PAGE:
Business Times Column #61

by Marcus

Do You Encourage Your Team Members To Think?

If your company is to operate at the highest levels, your team members must be taught – and then continually encouraged – to think their way through situations rather than relying upon you and others for answers or even guessing at a solution.

Business owners and managers frequently ask me, “How do you teach people to think?” This is a powerful question, and one to which the answer can lead to a marked improvement in results: by learning to use effective communication and encouraging people to think for themselves.

“Thinking” is the process of employing one’s rational mind in evaluating a situation, and then exploring possible actions that will lead to the desired outcome or solution.

Among business owners and managers, there is an all too common tendency to supply answers rather than spending time with team members to help them find the answers for which they’re looking. This is due to a prevailing belief this saves time. This may be true in the short term. However, this approach actually costs more time in the long run as your team comes to depend upon you more and more for solutions.

It is important to understand that people who do not feel safe asking questions will often guess as to what action is best to take. This frequently leads to errors that can ripple throughout the business operations. Accounts aren’t handled effectively, customers become disgruntled, and business suffers. This, in turn, will result in more time spent to repair both the error and the relationship with the client.

So, how do you utilize effective communication to encourage people to think for themselves?

Begin by creating a safe environment for your team members to ask questions. This is accomplished through composure – not becoming disappointed, frustrated, judgmental, condescending or angry with anyone as you work together toward a viable solution. Build a positive environment where they are safe to expose what they don’t know as they work with and learn from you.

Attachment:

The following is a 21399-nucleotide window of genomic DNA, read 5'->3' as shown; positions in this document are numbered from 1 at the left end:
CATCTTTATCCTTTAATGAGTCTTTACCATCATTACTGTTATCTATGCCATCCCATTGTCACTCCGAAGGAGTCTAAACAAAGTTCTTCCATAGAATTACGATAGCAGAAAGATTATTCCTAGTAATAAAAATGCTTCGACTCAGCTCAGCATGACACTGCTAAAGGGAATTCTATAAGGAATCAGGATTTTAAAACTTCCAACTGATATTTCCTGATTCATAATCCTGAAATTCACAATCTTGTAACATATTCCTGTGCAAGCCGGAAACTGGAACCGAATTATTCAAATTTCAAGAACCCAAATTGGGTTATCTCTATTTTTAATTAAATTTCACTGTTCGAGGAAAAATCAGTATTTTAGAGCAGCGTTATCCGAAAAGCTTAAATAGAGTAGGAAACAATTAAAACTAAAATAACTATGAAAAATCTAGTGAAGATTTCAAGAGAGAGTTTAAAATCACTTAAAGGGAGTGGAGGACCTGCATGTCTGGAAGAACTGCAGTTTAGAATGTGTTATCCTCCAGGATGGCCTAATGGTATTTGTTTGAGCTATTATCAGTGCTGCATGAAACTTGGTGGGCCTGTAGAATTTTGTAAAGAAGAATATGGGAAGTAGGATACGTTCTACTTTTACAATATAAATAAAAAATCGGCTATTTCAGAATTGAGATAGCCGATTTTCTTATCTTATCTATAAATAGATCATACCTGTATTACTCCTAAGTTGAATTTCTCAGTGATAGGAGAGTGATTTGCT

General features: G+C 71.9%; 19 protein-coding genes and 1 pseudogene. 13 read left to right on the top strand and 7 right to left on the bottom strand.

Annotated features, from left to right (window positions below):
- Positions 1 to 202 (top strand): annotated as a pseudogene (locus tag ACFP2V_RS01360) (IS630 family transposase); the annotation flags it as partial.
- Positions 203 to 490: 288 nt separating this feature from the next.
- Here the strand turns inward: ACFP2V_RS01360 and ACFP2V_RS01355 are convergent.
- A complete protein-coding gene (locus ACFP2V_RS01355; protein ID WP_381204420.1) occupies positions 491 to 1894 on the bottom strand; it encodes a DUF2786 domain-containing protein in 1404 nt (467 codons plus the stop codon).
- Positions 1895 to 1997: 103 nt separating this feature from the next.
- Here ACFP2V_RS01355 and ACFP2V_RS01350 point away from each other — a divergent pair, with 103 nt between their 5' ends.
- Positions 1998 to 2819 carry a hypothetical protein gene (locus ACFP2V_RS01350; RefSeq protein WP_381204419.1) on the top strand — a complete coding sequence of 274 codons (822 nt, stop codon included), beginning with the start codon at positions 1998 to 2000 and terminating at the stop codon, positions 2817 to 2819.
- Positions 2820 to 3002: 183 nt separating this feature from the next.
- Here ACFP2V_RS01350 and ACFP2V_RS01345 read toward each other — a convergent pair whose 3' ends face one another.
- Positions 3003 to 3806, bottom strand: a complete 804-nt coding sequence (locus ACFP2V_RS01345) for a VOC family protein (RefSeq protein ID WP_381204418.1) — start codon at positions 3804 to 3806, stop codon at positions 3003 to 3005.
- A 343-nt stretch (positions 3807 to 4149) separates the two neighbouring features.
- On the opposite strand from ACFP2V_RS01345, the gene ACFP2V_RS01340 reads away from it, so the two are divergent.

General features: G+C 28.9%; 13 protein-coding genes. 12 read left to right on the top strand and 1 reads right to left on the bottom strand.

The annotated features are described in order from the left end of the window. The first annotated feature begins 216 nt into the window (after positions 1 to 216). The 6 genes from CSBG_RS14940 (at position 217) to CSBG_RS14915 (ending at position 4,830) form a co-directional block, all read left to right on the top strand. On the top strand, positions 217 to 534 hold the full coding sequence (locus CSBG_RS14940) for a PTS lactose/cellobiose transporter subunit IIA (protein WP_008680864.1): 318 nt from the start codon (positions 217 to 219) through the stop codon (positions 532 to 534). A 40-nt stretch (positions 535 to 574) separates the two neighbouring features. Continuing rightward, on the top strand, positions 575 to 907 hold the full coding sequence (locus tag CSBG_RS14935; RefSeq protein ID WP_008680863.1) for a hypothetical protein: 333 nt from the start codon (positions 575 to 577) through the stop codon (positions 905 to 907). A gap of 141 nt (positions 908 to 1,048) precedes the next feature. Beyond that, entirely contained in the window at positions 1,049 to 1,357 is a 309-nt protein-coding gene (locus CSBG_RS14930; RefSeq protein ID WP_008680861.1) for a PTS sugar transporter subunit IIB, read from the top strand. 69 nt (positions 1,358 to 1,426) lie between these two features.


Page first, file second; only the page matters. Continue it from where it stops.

Next, encourage them to come to you with questions, rather than guessing about the correct course of action to take. Help them to understand that there is strength in tapping available resources to create successful solutions.

Here’s a critical component to your success: Rather than simply telling your team members the correct answers, take time to work with them in exploring the situation. Ask them open-ended questions about the situation they are dealing with. This will allow everyone involved to develop greater clarity as you work together for a solution.

Then, ask the team members what possible solutions they see. Continue asking open-ended questions to fully draw out their perspective. If their perception of the situation is not accurate, ask further questions to help them deduce the best possible solution.

Finally, have them read back to you what they learned. This will let you know whether or not more work is needed, and also help them to further ingrain what they have learned.

Over time, you will identify how best to mentor each individual. Team members will learn that they can collaborate with you to improve their abilities to make sound decisions. This creates a strong bond between you and your team. In addition, your team will grow stronger, fewer errors will be made and the company will deliver a far greater experience to clients.

Remember that through a lifetime of experiences where they are told who to be, what to do and how to think, a good majority of people have been conditioned to rely on others for answers instead of learning to think on their own. When this previous conditioning is understood and overcome, individuals are able to access more of their potential and perform at higher levels.

There is a choice to be made regarding the developing people: You can either make them dependent upon you for solutions, or empower them to look for answers on their own.

In every instance where I have taught the leadership of a company to use effective communication to develop independent, motivated and thoughtful team members, the entire organization has experienced greater levels of happiness and success.

When you invest in your team members and their ability to think their way through a given situation to a successful solution, you are fundamentally helping them to empower themselves. This grows their abilities, lessens their dependence on you, strengthens your business from within and improves your company’s performance.

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This article was written for and published in collaboration with The Business Times newspaper.


Marcus Straub

Author Marcus Straub

Marcus Straub is Founder and CEO of Life Is Great!™ (LIG) Coaching and Consulting, Inc. based in Grand Junction, Colorado.

Serving individuals of all ages and companies of all sizes, in locations across the country and around the world, Marcus specializes in the development of customized programs tailored to meet the unique goals of each individual client. Purposefully created to guide those involved toward unprecedented personal, professional, and organizational growth, Marcus has become well-known for his straightforward approach and systematic techniques.